Este recurso de Educación in Motion también está disponible como PDF.
(see Part 1 in previous EIM Resources - September 2019)
Indirect environmental control
A more complex level of environmental control falls inevitably within the scope of domotics, that is, the range of information technology solutions designed for private homes. Domotics aims to create a real "smart home" nervous system, making it more flexible and adaptable to the needs of the home dweller16,17 but in order to enjoy its features a person with disabilities must rely on the interactive modes between the power wheelchair and smartphone/tablet devices that act as intermediaries between the user and the environment. It is therefore extremely important to understand how the power wheelchair and these devices can connect. Connection is achieved by simply equipping the wheelchair with a “Bluetooth module” which very often is also built into the joystick or LCD screen module and which allows the wheelchair and the smartphone to talk to each other. The smartphone detects the wheelchair's Bluetooth module in the same way it would identify a traditional wireless mouse, so that once the devices are paired, it is possible to manage the various settings and gestures with the same controls used to drive the wheelchair. A person with disabilities will just need to see the screen of the smartphone without having to interact directly with it, because all the functions will be accessed through the wheelchair's own control, be it a joystick or a special/alternative input.
Once there is Bluetooth connection between the electronic wheelchair and the smartphone it is possible to manage the house environment in two ways:
- by using an application program (app) managing the Infrared technology Some smartphones have a built-in IR module or can be fitted with one, so that they can operate just like universal remote controls (same as the environmental control modules built into the wheelchair)
- by using an app managing environmental controls through Wi-Fi. Each device (smart TV, video camera, thermostat, etc.) can use a dedicated app but what makes the difference is the possibility to create smart scenarios thanks to an app able to coordinate multiple devices within a network (e.g. Lighting, door locks, video surveillance, thermostats, etc.)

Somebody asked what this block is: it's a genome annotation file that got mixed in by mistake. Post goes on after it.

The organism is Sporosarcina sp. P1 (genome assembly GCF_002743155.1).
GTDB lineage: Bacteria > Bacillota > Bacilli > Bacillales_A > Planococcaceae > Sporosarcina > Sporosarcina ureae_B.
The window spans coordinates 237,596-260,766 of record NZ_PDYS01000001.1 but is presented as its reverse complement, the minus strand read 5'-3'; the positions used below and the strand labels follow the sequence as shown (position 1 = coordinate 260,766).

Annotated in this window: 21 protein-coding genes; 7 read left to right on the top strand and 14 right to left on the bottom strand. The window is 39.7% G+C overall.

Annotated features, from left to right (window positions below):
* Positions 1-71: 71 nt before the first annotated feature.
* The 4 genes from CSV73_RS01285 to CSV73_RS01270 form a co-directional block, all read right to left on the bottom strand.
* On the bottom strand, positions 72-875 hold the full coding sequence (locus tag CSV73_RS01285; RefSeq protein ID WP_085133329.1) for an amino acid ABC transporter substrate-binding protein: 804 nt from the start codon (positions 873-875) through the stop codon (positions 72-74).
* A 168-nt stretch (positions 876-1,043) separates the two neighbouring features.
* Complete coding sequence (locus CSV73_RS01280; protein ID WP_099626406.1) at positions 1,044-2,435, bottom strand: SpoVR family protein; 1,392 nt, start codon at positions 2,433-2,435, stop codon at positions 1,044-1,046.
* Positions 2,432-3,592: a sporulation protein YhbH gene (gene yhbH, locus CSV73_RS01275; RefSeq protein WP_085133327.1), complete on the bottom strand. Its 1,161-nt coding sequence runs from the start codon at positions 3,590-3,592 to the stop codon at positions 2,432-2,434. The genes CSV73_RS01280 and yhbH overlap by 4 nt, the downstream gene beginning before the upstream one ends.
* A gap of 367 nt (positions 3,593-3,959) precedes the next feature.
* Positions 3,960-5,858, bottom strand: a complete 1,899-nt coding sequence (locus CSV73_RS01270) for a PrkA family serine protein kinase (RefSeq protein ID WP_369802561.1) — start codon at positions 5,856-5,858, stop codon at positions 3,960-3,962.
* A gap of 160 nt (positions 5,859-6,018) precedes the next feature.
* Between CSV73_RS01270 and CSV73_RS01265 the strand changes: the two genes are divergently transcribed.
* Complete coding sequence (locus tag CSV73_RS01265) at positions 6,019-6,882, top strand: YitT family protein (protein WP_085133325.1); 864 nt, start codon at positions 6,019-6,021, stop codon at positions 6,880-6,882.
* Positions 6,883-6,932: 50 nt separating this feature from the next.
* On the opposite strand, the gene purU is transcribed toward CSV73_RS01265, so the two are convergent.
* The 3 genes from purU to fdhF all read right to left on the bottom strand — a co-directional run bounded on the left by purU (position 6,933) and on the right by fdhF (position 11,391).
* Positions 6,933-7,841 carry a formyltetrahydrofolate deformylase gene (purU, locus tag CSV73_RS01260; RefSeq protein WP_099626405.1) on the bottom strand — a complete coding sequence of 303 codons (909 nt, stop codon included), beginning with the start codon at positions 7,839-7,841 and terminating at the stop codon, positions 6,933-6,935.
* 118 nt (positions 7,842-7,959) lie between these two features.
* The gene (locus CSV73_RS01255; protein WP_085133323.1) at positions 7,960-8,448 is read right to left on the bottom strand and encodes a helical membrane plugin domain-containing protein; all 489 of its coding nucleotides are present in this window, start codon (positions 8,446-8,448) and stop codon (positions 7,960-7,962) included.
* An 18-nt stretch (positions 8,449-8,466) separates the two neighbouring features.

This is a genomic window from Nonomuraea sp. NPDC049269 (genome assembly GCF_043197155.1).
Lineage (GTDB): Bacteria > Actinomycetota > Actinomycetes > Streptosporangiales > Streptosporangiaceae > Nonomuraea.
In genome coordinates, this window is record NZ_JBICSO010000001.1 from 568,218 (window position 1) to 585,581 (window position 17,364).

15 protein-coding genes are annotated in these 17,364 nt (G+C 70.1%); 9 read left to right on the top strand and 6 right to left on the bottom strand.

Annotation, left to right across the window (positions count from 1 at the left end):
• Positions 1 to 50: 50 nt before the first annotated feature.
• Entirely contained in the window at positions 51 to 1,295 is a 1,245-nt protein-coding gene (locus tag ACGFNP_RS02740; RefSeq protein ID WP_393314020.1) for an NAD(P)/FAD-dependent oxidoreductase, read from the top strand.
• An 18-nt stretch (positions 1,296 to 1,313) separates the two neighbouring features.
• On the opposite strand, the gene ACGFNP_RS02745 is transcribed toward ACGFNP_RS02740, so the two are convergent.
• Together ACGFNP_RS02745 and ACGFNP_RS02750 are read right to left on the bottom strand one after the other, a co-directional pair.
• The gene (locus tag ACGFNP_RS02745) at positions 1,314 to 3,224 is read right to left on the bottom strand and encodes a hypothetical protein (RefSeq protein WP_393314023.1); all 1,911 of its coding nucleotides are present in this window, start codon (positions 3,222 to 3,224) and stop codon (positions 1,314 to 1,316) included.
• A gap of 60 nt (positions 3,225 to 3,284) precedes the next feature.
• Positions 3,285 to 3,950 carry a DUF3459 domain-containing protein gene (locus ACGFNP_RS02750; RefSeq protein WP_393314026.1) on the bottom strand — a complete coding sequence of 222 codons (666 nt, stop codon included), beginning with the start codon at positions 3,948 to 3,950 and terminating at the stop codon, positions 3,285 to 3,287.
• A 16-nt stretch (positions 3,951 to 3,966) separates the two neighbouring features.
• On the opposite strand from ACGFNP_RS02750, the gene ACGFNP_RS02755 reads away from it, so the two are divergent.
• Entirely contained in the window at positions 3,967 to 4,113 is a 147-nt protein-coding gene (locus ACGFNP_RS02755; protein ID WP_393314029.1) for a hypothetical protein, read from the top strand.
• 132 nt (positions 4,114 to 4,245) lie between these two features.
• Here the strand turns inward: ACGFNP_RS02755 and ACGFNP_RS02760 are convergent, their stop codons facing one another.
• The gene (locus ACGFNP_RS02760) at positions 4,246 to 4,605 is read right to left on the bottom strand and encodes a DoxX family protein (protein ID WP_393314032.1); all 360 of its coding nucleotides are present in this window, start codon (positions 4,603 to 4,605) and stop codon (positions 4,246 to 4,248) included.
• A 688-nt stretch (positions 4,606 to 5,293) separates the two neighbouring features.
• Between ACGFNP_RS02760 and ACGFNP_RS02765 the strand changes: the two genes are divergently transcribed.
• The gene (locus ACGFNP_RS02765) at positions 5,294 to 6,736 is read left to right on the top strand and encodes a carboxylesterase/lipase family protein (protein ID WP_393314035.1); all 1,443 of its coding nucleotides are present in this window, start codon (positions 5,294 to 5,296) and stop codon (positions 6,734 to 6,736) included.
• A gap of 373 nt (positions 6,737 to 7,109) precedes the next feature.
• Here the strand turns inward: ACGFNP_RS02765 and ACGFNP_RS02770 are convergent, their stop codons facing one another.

In both cases, the interactive mode between electronic wheelchair and domestic appliances (via Wi-Fi internet connection or via IR) involves an intermediate passage requiring a smartphone/tablet device connected via Bluetooth to the wheelchair; this arrangement can be described as indirect environmental control.
Picture 7: indirect environmental control
Smartphones and tablets are consequently a gateway to the revolutionary world of the “internet of things” (IoT)18 which certainly presents some very interesting aspects that could help improve the safety and independence of people with disabilities. Internet of Things (IoT) is a neologism created in order to give a name to the material world connected via internet; for instance, IoT can refer to a house that opens the windows or turns on the lights and the heating as soon as it knows that the connected device has arrived , or a video surveillance system that sends out warning messages when the alarm is triggered and connects us to the house, or an electronic door lock that opens automatically to provide access to emergency services if the resident needs urgent medical attention. In other words, we are talking about objects that, thanks to a Wi-Fi connection, can link virtual and real world in order to manage actual "smart scenarios". These connections and these scenarios can be personalised to match the needs of people with disabilities, and they are coordinated by apps installed on the smart device operated by the wheelchair control via Bluetooth; some of the most popular apps in this category are Google Home App, iOS Home App, Samsung Smart Home and Smart Home Solution.